Nicole: The second part of that is, on the promotion part of it, is doing as many revenue- driving activities as you possibly can, such as events that not only bring in new business, but cross-sell to current clients. Get yourself in those high-value proposals, email marketing that can bring in leads, SEO, social media marketing bringing in leads, and helping to nurture them throughout their time turning them into new business. So, not forgetting about the promotion part, but trying to focus most of your energy on things that bring in revenue to the firm.
Jean: And to quantify as much as you can because we know the CPAs love to see those numbers and statistics. Whatever you could put a number to, go ahead and do it.
Nicole: Absolutely. Excellent point.
Jean: Let’s expand on that and tell me what your best piece of advice is for accounting marketers.
Nicole: To just not work in a silo. To really align yourself with the overall firm’s growth strategies and business goals and making sure the marketing department is being a key department, making that happen and communicating about what you are doing to help contribute to the overall firm success. Being a partner with the other departments and firm leadership, being helpful and valuable to them, so they don’t know what they would do without you and they wouldn’t get there without you.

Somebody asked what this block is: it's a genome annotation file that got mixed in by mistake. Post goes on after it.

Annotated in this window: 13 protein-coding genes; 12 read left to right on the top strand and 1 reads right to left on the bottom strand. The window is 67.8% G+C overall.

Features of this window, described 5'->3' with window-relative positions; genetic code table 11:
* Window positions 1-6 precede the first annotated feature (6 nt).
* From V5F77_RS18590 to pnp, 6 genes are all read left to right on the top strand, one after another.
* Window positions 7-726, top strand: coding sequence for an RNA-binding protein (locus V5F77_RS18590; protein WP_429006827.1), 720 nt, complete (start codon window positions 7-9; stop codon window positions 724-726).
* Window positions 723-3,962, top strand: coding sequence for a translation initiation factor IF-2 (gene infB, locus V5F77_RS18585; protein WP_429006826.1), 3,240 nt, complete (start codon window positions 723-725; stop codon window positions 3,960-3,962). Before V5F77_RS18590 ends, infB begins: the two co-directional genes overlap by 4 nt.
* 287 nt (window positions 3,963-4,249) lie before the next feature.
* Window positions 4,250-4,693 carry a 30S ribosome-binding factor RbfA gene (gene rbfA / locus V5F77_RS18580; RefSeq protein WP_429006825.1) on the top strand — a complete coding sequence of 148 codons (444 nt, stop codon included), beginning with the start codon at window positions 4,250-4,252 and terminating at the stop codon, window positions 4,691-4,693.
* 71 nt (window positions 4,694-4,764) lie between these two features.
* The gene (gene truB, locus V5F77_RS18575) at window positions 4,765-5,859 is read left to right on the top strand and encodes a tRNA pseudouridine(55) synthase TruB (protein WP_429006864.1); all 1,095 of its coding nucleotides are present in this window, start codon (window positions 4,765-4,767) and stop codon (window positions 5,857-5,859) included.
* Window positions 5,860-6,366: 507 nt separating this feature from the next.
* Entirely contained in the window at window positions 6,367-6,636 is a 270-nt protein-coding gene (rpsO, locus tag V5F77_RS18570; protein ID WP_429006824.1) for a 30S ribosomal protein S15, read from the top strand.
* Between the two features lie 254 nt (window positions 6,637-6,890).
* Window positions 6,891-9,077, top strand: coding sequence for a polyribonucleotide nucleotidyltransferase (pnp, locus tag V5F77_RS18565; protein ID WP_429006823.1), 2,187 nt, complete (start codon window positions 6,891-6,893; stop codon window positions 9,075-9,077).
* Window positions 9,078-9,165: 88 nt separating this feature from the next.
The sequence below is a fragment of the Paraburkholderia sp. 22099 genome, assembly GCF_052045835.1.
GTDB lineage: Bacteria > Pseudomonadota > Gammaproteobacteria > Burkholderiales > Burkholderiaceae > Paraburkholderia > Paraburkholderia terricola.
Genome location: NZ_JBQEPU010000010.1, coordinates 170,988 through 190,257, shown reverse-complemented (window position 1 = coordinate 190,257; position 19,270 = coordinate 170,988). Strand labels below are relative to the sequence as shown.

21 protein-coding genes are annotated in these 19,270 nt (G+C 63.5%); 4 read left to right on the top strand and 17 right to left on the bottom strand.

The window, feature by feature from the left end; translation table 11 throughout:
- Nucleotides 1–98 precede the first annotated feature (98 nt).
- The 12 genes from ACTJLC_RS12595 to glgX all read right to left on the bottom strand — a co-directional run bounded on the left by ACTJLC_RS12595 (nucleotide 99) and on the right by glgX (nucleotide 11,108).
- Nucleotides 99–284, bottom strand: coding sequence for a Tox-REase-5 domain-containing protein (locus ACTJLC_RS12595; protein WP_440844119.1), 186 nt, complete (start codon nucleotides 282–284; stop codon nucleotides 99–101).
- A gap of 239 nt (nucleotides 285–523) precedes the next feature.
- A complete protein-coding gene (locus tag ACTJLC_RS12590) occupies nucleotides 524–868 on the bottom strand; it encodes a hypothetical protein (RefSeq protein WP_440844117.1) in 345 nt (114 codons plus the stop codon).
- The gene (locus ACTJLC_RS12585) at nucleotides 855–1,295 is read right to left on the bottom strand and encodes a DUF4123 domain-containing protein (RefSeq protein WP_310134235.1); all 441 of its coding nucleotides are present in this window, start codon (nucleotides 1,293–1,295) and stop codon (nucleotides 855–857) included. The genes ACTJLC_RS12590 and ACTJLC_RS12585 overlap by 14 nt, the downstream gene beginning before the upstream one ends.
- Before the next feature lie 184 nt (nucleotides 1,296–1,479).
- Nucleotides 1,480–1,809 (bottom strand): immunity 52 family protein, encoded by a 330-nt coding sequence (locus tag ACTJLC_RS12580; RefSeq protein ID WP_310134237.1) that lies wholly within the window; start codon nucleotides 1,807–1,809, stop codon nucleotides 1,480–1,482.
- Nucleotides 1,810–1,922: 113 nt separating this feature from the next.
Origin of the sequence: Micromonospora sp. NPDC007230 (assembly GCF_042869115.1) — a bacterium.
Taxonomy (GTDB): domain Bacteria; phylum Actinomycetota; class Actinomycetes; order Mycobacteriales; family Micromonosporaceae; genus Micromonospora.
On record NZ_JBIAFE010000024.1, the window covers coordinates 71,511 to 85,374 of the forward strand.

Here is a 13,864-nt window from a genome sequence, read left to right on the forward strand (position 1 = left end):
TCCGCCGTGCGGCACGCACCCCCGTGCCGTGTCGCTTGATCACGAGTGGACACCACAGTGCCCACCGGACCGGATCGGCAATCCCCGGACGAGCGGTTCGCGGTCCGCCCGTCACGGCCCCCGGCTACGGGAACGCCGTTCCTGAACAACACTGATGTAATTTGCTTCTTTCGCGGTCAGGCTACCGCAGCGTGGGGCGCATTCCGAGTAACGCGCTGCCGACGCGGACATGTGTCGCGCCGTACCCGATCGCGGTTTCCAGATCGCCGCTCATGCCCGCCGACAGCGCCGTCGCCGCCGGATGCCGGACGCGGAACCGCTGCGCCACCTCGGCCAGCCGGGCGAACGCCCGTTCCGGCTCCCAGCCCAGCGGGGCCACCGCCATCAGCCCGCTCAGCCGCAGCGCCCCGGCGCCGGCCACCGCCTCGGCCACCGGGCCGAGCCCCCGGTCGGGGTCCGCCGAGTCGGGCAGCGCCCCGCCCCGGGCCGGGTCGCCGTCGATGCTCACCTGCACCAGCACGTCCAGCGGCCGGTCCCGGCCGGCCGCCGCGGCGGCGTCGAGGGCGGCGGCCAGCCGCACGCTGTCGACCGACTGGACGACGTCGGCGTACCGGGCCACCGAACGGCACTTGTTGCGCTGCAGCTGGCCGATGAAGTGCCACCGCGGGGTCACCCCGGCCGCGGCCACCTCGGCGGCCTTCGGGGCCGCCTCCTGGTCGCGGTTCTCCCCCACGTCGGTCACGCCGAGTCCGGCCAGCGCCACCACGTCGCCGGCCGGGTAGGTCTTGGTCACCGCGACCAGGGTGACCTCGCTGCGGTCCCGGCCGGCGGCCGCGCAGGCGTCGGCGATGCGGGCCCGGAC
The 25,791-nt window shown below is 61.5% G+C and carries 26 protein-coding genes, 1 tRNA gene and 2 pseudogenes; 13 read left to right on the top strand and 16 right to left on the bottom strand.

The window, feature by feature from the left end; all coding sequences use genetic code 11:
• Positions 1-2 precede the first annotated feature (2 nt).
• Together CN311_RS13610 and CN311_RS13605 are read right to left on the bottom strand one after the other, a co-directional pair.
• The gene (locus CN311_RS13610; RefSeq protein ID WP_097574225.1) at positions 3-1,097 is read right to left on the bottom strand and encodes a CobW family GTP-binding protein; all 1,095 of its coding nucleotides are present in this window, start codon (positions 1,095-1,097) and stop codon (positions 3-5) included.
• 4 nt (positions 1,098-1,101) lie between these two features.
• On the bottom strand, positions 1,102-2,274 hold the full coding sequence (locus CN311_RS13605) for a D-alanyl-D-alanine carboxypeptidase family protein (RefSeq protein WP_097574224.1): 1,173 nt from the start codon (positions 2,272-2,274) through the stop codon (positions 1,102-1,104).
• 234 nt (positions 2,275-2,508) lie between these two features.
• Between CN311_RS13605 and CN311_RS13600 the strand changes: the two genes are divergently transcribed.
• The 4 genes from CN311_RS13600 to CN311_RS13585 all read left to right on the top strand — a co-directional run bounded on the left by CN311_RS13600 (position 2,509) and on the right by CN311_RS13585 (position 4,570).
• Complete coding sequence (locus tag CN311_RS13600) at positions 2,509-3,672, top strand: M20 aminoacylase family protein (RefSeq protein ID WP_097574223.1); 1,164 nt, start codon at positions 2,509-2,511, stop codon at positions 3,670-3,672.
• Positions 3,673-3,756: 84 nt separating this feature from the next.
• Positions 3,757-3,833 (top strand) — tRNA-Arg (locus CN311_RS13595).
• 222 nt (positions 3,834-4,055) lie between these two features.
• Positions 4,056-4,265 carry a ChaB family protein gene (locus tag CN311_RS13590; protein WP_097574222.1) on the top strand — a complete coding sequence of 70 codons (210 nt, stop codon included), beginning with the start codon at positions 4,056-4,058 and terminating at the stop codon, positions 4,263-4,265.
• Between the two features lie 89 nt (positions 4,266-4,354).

Jean: Finally, what is your best piece of advice for managing partners?
Nicole: First, if you do have a professional marketer on your team, I congratulate them for recognizing that a true marketing professional is integral to their growth and to do everything in their power to help keep the marketing professional, giving them the resources and the respect to prove that they can be a real contributor to your goals, and definitely hold them responsible and accountable to the high standards that they have for everybody else as they should be no different. If they do have the right person on the bus, they should be receiving a return on their investment with that marketer’s contributions to their bottom line. So, they’ll prove themselves if they have the right person on the bus.